Sweat Heifer Creek Trail is a gorgeous, less-traveled waterfall trail to Sweat Heifer Cascades in the Great Smoky Mountains National Park.
On a recent trip to the Smoky Mountains, it rained. And rained. And then when it was supposed to stop raining – it rained some more.
We’d planned to hike to an overlook, but the dismal weather meant we would only be overlooking clouds. So instead, we opted to hike to waterfalls!
Sweat Heifer Creek Trail Information
Sweet Heifer Creek Trail is very close to the state border, making it a good option if you’re trying to do things on the North Carolina side of the park.
In itself, the trail is 3.7 miles long. But it begins and ends at junctions of other trails, so once you’ve seen the waterfalls, you might choose to either backtrack and return to your car, or continue forward on a different trail.
Either way, you’ll be adding miles to the length of the hike.
There is a 2,234-foot elevation change.
It’s a difficult trail because of the elevation changes, but the trail conditions themselves aren’t technically that difficult.
What Is the Best Time to Hike This Trail?
The waterfalls will be at their best after a rain storm, or on a dreary, drizzly day. That said, please do not go hiking when there are severe storm warnings.
If the water is flowing strongly, you’ll pass three waterfalls on this hike. During the dry season, the waterfalls may be much smaller (or even dried up).
Also, as the trail name implies, this trail will make you sweaty! This is a nice trail to hike on a cool day.
We carried our Black Diamond Alpine carbon trekking poles.
The poles really make a difference when you’re dealing with elevation changes.
Make sure to have some sturdy waterproof hiking boots (I wore Keen Pyrenees), as well as a rain coat (if hiking in the rain!).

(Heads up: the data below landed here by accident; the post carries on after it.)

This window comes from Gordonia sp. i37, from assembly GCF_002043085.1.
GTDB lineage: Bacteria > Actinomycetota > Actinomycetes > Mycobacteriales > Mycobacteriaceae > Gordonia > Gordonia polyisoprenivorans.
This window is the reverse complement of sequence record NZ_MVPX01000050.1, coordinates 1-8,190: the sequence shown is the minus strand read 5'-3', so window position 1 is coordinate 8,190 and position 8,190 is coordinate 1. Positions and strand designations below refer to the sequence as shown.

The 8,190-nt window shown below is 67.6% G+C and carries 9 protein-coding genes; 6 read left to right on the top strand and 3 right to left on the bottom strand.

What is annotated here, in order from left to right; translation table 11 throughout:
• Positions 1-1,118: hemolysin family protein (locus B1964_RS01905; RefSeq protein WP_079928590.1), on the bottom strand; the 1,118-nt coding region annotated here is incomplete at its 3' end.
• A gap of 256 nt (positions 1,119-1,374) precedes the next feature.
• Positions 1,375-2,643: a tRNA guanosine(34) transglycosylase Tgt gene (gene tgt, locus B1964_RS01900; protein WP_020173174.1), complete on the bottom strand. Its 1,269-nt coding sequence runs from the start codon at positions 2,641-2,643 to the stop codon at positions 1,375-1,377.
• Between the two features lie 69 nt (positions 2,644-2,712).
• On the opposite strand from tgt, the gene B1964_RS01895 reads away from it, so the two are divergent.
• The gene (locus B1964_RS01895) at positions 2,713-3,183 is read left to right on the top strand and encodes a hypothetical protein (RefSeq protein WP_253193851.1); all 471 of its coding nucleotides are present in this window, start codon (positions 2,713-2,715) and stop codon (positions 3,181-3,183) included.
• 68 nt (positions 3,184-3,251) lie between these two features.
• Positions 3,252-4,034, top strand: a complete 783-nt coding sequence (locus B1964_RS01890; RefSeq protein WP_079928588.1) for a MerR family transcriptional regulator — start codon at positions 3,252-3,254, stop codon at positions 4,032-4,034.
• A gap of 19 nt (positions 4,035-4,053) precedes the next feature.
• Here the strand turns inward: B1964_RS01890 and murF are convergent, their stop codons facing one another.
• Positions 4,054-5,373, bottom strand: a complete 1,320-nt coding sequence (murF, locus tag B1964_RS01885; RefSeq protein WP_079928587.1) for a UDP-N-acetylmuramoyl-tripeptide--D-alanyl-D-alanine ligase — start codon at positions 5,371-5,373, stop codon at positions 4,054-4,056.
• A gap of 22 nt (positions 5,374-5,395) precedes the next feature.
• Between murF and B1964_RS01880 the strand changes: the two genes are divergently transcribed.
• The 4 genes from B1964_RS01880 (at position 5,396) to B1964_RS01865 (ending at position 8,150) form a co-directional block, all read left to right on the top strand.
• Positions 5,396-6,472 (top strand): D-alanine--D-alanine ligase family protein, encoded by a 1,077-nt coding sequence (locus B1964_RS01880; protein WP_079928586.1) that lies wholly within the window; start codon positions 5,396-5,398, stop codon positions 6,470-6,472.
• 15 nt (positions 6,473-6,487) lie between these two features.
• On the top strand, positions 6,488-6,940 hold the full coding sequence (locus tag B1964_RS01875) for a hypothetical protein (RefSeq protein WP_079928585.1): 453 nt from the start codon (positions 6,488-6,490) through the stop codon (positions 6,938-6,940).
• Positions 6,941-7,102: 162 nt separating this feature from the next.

You’ll likely be expending a lot of energy, so have plenty of snacks and water available. Consider adding some electrolytes (I brought these Hi-Lyte electrolytes).
Finally, bring along a map. I’m a fan of the Smoky Mountains Trail Map from National Geographic.
How To Reach Sweat Heifer Creek Trail
From the Newfound Gap parking area on Highway 441, hike northeast along the Appalachian Trail for 1.7 miles.
(This is also the trail you would use to hike to Charlies Bunion, but for the Sweat Heifer Creek Trail, you’ll be turning off long before you reach that point.)
Once you turn onto the Sweat Heifer Creek Trail, you’ll be at its western-most point.
You’ll hike for about two miles, and will have passed three waterfalls (if the water flow is high). Then you can turn around, and return the way you came.
This recommended route along the Appalachian Trail to the Sweat Heifer Cascades is approximately a 7.4-mile round-trip, with an elevation change of just under 2,400 feet.
You can also access this trail from other adjoining trails, such as the Kephart Prong Trail.
Hiking the Appalachian Trail to Sweat Heifer Creek Trail
This 1.7-mile stretch of the Appalachian Trail is a rocky, uphill section.
It’s also likely to be the busiest part of the trail, with lots of Appalachian Trail through-hikers, and day-hikers headed to Charlies Bunion.
A sign will alert you to the junction of Sweat Heifer Creek Trail, which you’ll take.
Husky Creek Waterfall
The trail looks overgrown in parts but quickly gets clearer. It’s a steady path downhill.
You’ll be walking through a pretty, grassy area surrounded by birch trees.
Headed down, the trail seems fairly easy, but keep in mind that you’re actually descending quite a bit and will need to walk back out.
In a little less than a mile, you’ll reach the first and smallest of the three waterfalls, Husky Creek Waterfall.
Sweat Heifer Cascades
Continue on from Husky Creek Waterfall.
The next section of the trail was gorgeous, with wildflowers all around.
You’ll pass a sign marked “trail” and keep going: down, down, and down some more. (Before you keep going, evaluate whether you have enough energy to make it back up!)
Eventually you’ll reach the second falls.
This gorgeous fall is located at the first intersection of the trail and the creek.
Keep going and you’ll quickly reach the third and largest waterfall, Sweat Heifer Cascades.
After seeing this largest waterfall, we turned around and re-traced our steps back to the parking lot.
If you want to keep going, you might find more small waterfalls along the trail where it crosses the creek, but it just depends on how much rain there’s been.
Stop for a snack and enjoy the views while you gather your energy to go back uphill!
Have you discovered this beautiful waterfall trail yet? Let me know in the comments!